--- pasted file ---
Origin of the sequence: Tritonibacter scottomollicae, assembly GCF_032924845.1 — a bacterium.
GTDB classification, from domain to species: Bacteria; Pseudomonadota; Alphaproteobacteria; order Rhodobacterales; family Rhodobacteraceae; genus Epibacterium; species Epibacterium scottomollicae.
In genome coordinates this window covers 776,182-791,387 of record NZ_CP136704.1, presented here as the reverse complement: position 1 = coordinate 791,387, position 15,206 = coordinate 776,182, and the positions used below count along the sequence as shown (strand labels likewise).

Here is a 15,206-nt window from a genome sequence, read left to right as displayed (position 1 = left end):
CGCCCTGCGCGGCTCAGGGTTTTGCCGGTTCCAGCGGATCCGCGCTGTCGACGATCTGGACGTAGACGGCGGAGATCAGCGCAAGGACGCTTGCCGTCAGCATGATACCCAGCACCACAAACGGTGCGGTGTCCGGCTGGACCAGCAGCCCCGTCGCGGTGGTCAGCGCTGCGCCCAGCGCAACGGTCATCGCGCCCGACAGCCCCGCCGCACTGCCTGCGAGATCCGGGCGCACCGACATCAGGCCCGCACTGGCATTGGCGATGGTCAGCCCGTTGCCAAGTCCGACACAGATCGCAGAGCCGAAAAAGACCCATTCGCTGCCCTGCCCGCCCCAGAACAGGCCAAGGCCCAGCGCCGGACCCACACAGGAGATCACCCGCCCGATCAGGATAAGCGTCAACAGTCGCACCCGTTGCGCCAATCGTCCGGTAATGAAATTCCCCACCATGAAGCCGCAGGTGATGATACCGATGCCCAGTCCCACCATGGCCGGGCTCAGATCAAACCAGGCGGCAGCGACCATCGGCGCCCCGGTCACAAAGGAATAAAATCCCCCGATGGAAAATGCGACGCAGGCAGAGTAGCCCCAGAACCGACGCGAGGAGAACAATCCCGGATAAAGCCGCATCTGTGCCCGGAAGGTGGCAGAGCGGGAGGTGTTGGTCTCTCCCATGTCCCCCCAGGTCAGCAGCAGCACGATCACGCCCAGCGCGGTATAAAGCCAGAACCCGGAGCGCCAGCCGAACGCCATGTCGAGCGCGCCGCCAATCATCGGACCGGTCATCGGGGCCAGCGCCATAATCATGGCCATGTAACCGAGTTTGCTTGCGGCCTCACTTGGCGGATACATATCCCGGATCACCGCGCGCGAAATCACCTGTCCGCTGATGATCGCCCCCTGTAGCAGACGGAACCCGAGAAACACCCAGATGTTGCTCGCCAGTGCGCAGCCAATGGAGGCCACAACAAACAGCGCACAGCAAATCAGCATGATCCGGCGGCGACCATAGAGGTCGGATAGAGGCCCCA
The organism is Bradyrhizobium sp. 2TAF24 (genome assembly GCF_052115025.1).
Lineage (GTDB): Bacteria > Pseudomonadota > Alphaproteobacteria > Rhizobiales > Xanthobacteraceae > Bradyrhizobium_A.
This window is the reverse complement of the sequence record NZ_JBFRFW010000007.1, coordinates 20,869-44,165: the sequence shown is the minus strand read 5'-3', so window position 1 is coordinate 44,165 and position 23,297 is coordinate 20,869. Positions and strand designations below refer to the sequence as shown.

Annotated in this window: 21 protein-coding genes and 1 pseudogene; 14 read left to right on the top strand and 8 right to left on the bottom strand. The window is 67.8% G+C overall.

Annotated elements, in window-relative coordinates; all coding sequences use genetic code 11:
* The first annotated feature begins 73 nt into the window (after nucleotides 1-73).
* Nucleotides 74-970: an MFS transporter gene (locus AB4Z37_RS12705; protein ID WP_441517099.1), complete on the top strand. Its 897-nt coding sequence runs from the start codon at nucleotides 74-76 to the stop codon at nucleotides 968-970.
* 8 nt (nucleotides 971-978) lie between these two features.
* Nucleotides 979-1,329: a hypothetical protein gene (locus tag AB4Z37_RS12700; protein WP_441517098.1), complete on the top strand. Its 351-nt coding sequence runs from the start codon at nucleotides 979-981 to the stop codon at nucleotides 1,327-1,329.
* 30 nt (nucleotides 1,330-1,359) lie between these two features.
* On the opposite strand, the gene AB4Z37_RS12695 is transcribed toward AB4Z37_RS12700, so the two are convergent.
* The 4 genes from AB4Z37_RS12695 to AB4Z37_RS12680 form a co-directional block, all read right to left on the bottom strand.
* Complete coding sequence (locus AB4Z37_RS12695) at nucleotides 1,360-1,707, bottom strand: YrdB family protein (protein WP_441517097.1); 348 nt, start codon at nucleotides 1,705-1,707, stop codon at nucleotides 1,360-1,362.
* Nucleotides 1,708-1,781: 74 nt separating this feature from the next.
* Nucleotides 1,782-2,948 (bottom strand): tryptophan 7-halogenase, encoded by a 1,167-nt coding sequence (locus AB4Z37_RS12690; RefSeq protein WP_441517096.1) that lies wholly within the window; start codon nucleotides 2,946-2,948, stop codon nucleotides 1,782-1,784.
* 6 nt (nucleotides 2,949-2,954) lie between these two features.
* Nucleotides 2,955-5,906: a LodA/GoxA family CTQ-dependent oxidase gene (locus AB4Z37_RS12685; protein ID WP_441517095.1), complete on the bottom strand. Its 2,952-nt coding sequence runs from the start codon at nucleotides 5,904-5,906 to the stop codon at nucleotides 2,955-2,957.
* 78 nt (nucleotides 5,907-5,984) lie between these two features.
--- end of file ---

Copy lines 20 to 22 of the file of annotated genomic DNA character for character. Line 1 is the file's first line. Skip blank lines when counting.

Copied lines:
* Nucleotides 1,782-2,948 (bottom strand): tryptophan 7-halogenase, encoded by a 1,167-nt coding sequence (locus AB4Z37_RS12690; RefSeq protein WP_441517096.1) that lies wholly within the window; start codon nucleotides 2,946-2,948, stop codon nucleotides 1,782-1,784.
* 6 nt (nucleotides 2,949-2,954) lie between these two features.
* Nucleotides 2,955-5,906: a LodA/GoxA family CTQ-dependent oxidase gene (locus AB4Z37_RS12685; protein ID WP_441517095.1), complete on the bottom strand. Its 2,952-nt coding sequence runs from the start codon at nucleotides 5,904-5,906 to the stop codon at nucleotides 2,955-2,957.